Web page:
Sergei Mihov, Ambassador of the Republic of Moldova to Lithuania, sees the Francophone Film Weekend as a unique opportunity to foster one’s culture and to present one’s country and its culture to the world. “I am really happy to see us all joining these programmes and searching for common threads in terms of culture. I think this event is essential in that it shows young people that it is very important to learn multiple languages, to master them and to explore cultures through languages. Do not forget that the French language is the official language of the Olympic Movement and the lingua franca of diplomacy and of culture. It is a language that helps foster values promoted by the International Organisation of the Francophonie, namely, human rights and cultural diversity,” Moldovan Ambassador, Mr. Mihov, shared his insights.
His views were echoed by French Ambassador to Lithuania, Claire Lignières-Counathe. She thanked the organisers of the Francophone Film Weekend for their diverse and polyvalent approach. “Francophonie extends beyond France. As evidenced by the rich programme, it includes multiple countries. The main message of the Francophonie world is about cultural diversity. Thank you for your diverse and polyvalent approach,” added Ambassador C. Lignières-Counathe.
Film enthusiasts were not scared of the language barrier they encountered when watching Czech, Romanian, Belgian and Swiss films shown in their original language with French or English subtitles and were excited about the variety of film genres and styles. The festival saw the screening of the following short films: Spectrum, Salix Caprea, Paparuda (Moldova), and the following feature length films: Those Who Work (Switzerland), A Voix Haute – La Force de la Parole (France), Wedding (Belgium), Soul’s Redemption: A Pocket Guide, Short Circuit (Romania), and Clowns (Czech Republic). The Francophone Film Weekend programme ranged from fiction films to documentaries, from comedy-infused dramas to thrillers, and from art films or films based on true stories to motion pictures embedded with mystical elements. Based on individual selection criteria, the embassy of each country had chosen the films that they wanted to share with the viewers. While all motion pictures were unique in their own special way, the majority of them gave a glimpse into the culture and daily realities of each country. The common threads running through the plots of those films included a drama element, social problems and the attempt to show that each individual may act differently when faced with various, especially critical life situations.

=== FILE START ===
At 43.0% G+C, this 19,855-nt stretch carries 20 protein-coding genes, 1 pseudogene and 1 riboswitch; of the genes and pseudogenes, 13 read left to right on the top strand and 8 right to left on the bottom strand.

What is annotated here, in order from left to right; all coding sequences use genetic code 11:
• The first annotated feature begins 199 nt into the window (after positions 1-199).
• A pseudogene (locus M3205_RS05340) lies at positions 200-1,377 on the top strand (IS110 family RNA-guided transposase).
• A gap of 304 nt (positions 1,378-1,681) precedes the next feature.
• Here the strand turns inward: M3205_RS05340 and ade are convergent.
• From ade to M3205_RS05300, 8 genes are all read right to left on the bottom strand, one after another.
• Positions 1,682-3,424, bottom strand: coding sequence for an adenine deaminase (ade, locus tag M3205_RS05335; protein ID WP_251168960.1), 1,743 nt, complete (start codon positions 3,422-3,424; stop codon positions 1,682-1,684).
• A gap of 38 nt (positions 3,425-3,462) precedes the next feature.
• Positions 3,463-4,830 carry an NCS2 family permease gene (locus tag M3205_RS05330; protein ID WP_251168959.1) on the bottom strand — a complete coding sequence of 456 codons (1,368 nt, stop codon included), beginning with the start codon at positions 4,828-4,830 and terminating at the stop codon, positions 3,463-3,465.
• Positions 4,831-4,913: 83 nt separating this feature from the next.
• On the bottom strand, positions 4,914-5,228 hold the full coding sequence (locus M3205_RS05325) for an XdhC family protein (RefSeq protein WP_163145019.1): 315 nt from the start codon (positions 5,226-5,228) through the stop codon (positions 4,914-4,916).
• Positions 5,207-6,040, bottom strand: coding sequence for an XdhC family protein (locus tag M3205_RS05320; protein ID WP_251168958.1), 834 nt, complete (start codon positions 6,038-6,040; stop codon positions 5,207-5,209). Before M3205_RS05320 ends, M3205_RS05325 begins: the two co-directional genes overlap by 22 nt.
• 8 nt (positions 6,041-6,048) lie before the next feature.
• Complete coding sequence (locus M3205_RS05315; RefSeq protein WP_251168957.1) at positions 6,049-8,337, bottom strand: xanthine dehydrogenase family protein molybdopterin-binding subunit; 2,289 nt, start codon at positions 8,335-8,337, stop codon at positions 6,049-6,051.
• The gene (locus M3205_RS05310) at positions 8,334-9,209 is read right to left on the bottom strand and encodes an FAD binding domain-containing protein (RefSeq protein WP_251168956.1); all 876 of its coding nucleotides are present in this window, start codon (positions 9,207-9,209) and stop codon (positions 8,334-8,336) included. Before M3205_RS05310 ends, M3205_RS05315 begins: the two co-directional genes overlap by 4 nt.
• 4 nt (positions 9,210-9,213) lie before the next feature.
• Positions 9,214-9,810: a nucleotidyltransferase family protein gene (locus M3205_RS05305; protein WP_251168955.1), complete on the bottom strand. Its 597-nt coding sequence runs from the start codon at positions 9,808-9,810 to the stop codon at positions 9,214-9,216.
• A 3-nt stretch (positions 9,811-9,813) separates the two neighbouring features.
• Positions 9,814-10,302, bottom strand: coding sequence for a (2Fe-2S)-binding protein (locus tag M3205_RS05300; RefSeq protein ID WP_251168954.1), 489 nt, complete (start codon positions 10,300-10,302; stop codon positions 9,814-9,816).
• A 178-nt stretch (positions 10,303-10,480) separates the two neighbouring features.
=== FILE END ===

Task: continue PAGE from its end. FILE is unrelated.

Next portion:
Belgian Honorary Consul Jacques Barbier, when presenting the film Wedding, said: “Belgium is a diverse and multicultural country and with this film we want to draw your attention to the country’s cultural diversity, woman’s place in society, ways to resolve conflicts and the necessity to maintain a dialogue. Opinions may vary, confrontations may occur but we need to find solutions. This shocking film is based on a true story and shows us that people may face difficult situations and their attitudes toward them may be very different.”
The Francophone Film Weekend was a success this year and next year it is expected to bring us an even broader and more diverse repertoire. The growing number of countries who wish to showcase their culture, art and everyday realities will further accelerate the development of cultural diplomacy.